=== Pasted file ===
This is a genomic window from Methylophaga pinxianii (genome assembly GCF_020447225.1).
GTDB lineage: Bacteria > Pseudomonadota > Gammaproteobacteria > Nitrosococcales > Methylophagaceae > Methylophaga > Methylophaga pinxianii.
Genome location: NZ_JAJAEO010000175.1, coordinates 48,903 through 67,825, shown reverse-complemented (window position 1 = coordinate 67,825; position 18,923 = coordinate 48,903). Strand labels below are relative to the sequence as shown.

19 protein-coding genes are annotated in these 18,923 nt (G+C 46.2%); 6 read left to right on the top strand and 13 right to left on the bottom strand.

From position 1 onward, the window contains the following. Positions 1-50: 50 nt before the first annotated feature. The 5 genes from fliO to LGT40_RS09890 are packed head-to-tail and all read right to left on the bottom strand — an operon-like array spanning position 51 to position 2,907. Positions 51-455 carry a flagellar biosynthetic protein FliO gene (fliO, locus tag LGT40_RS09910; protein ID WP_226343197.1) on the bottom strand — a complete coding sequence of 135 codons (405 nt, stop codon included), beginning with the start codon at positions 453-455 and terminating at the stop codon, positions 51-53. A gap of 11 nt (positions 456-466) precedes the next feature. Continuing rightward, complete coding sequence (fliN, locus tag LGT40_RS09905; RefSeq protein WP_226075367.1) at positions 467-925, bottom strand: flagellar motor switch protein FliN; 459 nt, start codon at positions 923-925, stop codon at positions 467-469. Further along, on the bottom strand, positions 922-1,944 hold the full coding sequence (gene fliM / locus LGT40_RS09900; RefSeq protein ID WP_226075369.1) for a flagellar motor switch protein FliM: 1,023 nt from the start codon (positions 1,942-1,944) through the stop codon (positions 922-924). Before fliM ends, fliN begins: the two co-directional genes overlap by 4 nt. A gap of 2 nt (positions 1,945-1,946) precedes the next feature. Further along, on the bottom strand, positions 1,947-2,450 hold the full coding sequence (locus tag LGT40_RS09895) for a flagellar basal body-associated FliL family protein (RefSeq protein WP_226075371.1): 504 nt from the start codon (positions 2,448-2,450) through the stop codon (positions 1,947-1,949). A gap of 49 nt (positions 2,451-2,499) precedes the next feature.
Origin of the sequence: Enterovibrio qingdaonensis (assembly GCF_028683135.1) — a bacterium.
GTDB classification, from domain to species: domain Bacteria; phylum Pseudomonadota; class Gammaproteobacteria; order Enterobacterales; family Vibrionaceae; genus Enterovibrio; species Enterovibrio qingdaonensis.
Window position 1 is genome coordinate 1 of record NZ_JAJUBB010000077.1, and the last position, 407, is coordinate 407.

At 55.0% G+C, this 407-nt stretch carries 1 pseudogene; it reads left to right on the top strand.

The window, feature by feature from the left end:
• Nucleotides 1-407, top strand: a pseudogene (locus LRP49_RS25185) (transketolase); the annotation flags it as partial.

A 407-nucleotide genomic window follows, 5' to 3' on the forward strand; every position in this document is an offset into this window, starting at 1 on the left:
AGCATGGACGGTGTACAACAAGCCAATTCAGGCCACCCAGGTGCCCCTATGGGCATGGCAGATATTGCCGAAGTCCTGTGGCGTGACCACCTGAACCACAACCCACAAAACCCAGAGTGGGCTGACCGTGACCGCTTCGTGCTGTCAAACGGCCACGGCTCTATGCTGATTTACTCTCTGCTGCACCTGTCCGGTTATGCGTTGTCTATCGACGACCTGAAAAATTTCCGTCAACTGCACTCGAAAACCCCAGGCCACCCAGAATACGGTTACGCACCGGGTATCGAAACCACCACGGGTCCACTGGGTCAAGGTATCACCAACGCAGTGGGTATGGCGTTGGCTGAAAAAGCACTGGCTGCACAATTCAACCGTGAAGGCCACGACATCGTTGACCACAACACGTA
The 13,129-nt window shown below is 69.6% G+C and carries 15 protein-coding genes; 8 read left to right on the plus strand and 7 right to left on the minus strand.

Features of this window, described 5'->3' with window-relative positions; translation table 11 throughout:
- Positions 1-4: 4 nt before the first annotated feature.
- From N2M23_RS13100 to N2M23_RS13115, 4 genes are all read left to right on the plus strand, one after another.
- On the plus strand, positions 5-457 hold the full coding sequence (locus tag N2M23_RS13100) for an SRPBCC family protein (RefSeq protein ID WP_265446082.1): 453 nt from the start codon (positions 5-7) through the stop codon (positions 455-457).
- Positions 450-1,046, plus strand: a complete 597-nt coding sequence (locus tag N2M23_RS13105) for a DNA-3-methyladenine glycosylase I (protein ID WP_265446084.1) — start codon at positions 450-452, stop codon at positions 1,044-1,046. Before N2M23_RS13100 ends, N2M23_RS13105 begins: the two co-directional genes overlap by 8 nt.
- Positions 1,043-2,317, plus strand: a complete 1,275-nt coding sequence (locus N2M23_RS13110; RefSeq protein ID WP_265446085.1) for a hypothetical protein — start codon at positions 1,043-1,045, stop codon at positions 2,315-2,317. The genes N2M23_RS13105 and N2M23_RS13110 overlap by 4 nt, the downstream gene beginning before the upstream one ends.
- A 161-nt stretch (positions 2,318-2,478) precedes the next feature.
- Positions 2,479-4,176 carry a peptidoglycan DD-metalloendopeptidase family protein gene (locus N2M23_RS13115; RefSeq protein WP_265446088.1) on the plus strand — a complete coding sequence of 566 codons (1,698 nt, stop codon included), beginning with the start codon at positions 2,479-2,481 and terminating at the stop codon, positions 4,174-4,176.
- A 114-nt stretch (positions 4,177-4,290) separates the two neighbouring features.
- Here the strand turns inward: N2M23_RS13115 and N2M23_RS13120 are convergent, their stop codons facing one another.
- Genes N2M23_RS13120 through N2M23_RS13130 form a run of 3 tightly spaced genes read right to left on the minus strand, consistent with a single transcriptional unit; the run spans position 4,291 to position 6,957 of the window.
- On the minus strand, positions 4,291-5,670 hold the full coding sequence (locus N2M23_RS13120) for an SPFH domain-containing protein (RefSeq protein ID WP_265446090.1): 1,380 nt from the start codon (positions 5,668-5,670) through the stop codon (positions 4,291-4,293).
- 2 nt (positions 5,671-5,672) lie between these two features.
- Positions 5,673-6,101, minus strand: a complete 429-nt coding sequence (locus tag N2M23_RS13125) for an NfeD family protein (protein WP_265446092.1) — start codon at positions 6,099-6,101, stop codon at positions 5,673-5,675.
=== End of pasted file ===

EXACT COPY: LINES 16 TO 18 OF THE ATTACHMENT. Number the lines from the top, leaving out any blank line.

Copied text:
- Positions 1-4: 4 nt before the first annotated feature.
- From N2M23_RS13100 to N2M23_RS13115, 4 genes are all read left to right on the plus strand, one after another.
- On the plus strand, positions 5-457 hold the full coding sequence (locus tag N2M23_RS13100) for an SRPBCC family protein (RefSeq protein ID WP_265446082.1): 453 nt from the start codon (positions 5-7) through the stop codon (positions 455-457).